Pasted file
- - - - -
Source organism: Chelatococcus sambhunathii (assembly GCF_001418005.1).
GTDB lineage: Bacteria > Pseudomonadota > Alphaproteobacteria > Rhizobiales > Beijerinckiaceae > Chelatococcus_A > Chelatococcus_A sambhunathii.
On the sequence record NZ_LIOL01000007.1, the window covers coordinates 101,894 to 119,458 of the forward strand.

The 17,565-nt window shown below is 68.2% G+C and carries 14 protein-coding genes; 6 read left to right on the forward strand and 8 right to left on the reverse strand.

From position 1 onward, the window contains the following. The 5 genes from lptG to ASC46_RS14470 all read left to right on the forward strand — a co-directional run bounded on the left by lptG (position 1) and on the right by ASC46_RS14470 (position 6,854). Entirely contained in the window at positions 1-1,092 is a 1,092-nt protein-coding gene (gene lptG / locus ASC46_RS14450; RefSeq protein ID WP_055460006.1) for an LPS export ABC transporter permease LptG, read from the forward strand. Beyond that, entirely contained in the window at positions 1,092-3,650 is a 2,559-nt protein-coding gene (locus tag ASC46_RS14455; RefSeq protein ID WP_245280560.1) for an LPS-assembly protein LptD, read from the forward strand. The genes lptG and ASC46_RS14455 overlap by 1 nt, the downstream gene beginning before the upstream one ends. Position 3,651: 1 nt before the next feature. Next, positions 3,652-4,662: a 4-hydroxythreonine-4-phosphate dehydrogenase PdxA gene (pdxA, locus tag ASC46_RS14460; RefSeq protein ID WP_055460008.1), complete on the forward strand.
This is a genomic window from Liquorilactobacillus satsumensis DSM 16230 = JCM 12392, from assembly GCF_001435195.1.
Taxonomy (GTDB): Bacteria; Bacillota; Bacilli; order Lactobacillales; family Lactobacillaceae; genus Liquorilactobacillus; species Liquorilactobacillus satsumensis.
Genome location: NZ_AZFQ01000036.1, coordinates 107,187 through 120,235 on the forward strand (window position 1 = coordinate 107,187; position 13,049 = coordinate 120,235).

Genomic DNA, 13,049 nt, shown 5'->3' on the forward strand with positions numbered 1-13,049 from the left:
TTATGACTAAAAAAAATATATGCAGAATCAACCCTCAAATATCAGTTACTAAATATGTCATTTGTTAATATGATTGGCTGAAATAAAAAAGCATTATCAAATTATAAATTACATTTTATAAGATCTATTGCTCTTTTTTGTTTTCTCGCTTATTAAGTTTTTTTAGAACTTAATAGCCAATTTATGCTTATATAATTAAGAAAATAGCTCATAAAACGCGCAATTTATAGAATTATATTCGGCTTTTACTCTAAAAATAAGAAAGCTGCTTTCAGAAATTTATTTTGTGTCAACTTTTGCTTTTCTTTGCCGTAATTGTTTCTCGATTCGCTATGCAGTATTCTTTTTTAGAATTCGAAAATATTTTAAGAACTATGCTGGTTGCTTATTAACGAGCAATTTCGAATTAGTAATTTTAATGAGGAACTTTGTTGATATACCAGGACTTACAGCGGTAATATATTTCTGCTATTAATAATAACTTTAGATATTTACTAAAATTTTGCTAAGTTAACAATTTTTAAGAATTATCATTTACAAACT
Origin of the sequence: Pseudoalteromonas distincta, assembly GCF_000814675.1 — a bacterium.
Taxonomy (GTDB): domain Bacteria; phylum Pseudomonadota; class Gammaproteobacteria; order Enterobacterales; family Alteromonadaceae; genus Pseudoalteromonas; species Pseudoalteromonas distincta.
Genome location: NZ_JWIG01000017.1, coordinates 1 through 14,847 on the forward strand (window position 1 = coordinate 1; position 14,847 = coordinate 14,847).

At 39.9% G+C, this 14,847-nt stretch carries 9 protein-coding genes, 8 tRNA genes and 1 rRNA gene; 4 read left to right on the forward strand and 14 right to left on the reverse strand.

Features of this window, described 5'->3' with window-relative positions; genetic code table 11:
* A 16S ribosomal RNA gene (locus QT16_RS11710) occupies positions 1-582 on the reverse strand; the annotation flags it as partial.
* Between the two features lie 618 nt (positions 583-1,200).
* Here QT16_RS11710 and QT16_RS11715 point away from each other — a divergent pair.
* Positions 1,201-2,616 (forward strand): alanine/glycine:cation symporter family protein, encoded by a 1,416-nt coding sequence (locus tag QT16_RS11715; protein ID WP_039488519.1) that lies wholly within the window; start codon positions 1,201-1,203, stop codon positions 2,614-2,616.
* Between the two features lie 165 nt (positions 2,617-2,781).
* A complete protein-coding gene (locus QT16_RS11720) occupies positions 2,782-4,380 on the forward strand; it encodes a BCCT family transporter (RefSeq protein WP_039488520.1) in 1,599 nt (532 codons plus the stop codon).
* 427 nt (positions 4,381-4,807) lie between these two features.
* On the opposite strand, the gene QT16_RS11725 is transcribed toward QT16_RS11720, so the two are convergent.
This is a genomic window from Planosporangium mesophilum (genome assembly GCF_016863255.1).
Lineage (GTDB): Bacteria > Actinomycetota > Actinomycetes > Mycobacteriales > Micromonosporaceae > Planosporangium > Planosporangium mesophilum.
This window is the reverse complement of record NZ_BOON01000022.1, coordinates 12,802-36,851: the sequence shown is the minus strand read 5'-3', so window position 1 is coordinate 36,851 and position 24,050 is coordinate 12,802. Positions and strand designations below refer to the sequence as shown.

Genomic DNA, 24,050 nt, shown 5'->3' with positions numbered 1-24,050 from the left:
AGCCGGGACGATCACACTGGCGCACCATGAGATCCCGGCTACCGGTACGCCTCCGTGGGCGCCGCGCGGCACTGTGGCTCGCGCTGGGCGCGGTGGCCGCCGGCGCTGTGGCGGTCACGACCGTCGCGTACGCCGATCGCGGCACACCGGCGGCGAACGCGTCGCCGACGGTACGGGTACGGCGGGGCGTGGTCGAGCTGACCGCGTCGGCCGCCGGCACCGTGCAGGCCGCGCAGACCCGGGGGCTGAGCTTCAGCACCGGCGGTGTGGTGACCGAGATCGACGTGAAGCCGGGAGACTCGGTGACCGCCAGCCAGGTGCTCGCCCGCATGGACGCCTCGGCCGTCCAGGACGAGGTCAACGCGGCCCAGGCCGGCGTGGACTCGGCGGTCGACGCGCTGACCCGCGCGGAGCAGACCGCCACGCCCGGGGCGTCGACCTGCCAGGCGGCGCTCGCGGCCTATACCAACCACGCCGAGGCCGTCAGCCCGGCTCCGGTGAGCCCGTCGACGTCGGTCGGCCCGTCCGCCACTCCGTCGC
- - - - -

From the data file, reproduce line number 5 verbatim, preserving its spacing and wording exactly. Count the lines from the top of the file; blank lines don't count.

From position 1 onward, the window contains the following. The 5 genes from lptG to ASC46_RS14470 all read left to right on the forward strand — a co-directional run bounded on the left by lptG (position 1) and on the right by ASC46_RS14470 (position 6,854). Entirely contained in the window at positions 1-1,092 is a 1,092-nt protein-coding gene (gene lptG / locus ASC46_RS14450; RefSeq protein ID WP_055460006.1) for an LPS export ABC transporter permease LptG, read from the forward strand. Beyond that, entirely contained in the window at positions 1,092-3,650 is a 2,559-nt protein-coding gene (locus tag ASC46_RS14455; RefSeq protein ID WP_245280560.1) for an LPS-assembly protein LptD, read from the forward strand. The genes lptG and ASC46_RS14455 overlap by 1 nt, the downstream gene beginning before the upstream one ends. Position 3,651: 1 nt before the next feature. Next, positions 3,652-4,662: a 4-hydroxythreonine-4-phosphate dehydrogenase PdxA gene (pdxA, locus tag ASC46_RS14460; RefSeq protein ID WP_055460008.1), complete on the forward strand.